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Substitution Scrutiny Just Another Part of the Job for Orlando City Manager Adrian Heath

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Adrian Heath elected to hold off on using any subs until second-half stoppage time in a 2-1 loss in Philadelphia. But one unfortunately timed moment of brilliance from the opposition is the main reason there's been any scrutiny.

Derik Hamilton-USA TODAY Sports

A popular subject of conversation following Orlando City's 2-1 loss last week at the Philadelphia Union was the lack of substitutions used by Lions' manager Adrian Heath prior to Philly's game-winning goal in minute 90. After all, the Union made two midfield subs in the 63rd minute – which included eventual match-winner Tranquillo Barnetta – and Orlando failed to counter with any changes until the dying moments.

We've touched on the topic at The Mane Land in our player grades column and it was one of our five main takeaways from the contest. Hindsight being 20/20, we're able to analyze in retrospect rather than in real time like Heath, who didn't have a full array of options prior to Barnetta's (since condemned) golazo put his team behind the 8-ball.

As our Luis G. Hernandez cited in the takeaways column, City was working with a depleted roster in Philadelphia having lost starters Cristian Higuita, Cyle Larin and Tommy Redding to injury along with reserve Pedro Ribeiro, in addition to a red card suspension to regular starting left back Brek Shea.

Heath explained his logic for not turning to either of his two primary offensive bench options – Júlio Baptista and Carlos Rivas– following the match, demonstrating his faith that his attacking trio of Kaká, Adrian Winter and Kevin Molino would manufacture another goal or, worst case, leave Talen Energy Stadium with a 1-1 result.

"I didn't want to disrupt the shape of the team, the personnel that we had," Heath said in his post-match presser. "Obviously when we were chasing the game and it was so late, we just decided to put them on. [...] After the game when you lose you always think, ‘Well could we have done something different?' But unfortunately I'm not the master of hindsight."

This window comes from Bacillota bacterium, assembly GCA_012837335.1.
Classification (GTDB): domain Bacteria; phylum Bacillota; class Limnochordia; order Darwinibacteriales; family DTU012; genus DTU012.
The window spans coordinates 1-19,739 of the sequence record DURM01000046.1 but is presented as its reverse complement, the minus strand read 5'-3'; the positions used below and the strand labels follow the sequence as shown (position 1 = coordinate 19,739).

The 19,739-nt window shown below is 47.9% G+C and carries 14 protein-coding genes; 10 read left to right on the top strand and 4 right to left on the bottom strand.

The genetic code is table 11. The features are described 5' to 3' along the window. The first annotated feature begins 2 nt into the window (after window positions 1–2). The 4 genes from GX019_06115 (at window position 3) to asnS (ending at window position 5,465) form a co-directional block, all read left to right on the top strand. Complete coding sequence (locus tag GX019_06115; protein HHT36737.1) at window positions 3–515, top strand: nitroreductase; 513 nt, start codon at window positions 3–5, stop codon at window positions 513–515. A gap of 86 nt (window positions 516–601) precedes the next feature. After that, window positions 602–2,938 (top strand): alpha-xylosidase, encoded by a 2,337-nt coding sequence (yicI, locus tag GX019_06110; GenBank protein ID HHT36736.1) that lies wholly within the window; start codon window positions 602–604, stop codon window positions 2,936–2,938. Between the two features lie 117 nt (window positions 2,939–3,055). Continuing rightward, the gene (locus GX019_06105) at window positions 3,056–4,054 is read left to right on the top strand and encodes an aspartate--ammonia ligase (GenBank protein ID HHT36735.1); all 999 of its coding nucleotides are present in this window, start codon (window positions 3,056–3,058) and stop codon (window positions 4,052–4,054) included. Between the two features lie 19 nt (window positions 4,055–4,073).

The trio did their best to prove the Gaffer's logic correct when Molino and Winter created the Lions' first-half equalizer, and Winter probably should have scored a second off a would-be Kaká assist when he failed to take advantage of a clear look, sending the ball at Andre Blake just after halftime. The trio of attackers created some danger and a goal despite playing without a true No. 9, but overall some near misses and an insane stop from Blake on a 93rd-minute volley from Winter kept the goal tally from climbing past one. After Philly struck late, the lack of any change-of-pace attacking subs understandably shifted attention toward Heath.

As we now play Monday Morning quarterback (or maybe Football Manager is more apt here?), bringing in Baptista and Rivas earlier in the second half to relieve the tired legs of Antonio Nocerino and Molino certainly seems like an obvious move prior to stoppage time. "The Beast" Baptista isn't in peak condition yet (he'd have presumably started up top otherwise), but a 20-minute stint complemented by the burst of a fresh Rivas in the attacking trio behind him could've been effective in more of a 4-2-3-1 look for a Lions team chasing a victory.

But, what if the team wasn't chasing a victory at that point, but rather a point away from home?

Heath lamented his team's "naive" defending after Philly put seven shots on frame following the half compared to just two for Orlando, but the Lions were likely playing for the draw for the final portion of the match prior to Philly's second score. Rivas' speed can be lethal, especially against a tired defense, and he played a dime of a cross to Winter immediately after entering, but when the goal you surrender is the kind of inch-perfect strike Barnetta produced, it makes the hindsight exercise a bit tougher. Perhaps Rivas would've entered earlier and the Union still produce a moment of brilliance after being caught out pushing for a game-winner? 

It ultimately ended up being Nocerino who conceded the late free kick that Barnetta put home for the winner, but Barnetta stole all three points from Orlando with the type of ridiculous ball placement we may not see again this season in MLS. This is not to absolve Heath after the loss, but to demonstrate the kind of goal it took to beat an OCSC side down four starters.

Center back Seb Hines this week echoed Heath's sentiment of disappointment with the late goal concession, but he also touched on the squad's inability to see the match.

"It was tough conditions," Hines said in a post-practice interview. "We dealt with it for most of the time, [so] to concede so late on is very disappointing. At the time, we probably would've taken a point, but also we had chances to win the game early on in the second half."

Heath knows being the subject of some criticism comes with the job description, and the slim margins between a draw and a loss can go a long way in turning up the volume on said criticism. But while Inchy can't predict the future and Orlando City's unbeaten record is no more, he did prove prescient looking into his post-match crystal ball.

"No doubt, people will now say, ‘You should've gotten more forwards on the field.' But everybody can be aware of that after."

While you can never have too many forwards, even another one of those (other than a healthy Larin) from City's roster may not have changed the outcome in Philly with how shaky Orlando looked in defense at times. Heath did what he thought was best for his club, and it didn't quite work out – soccer is cruel like that sometimes.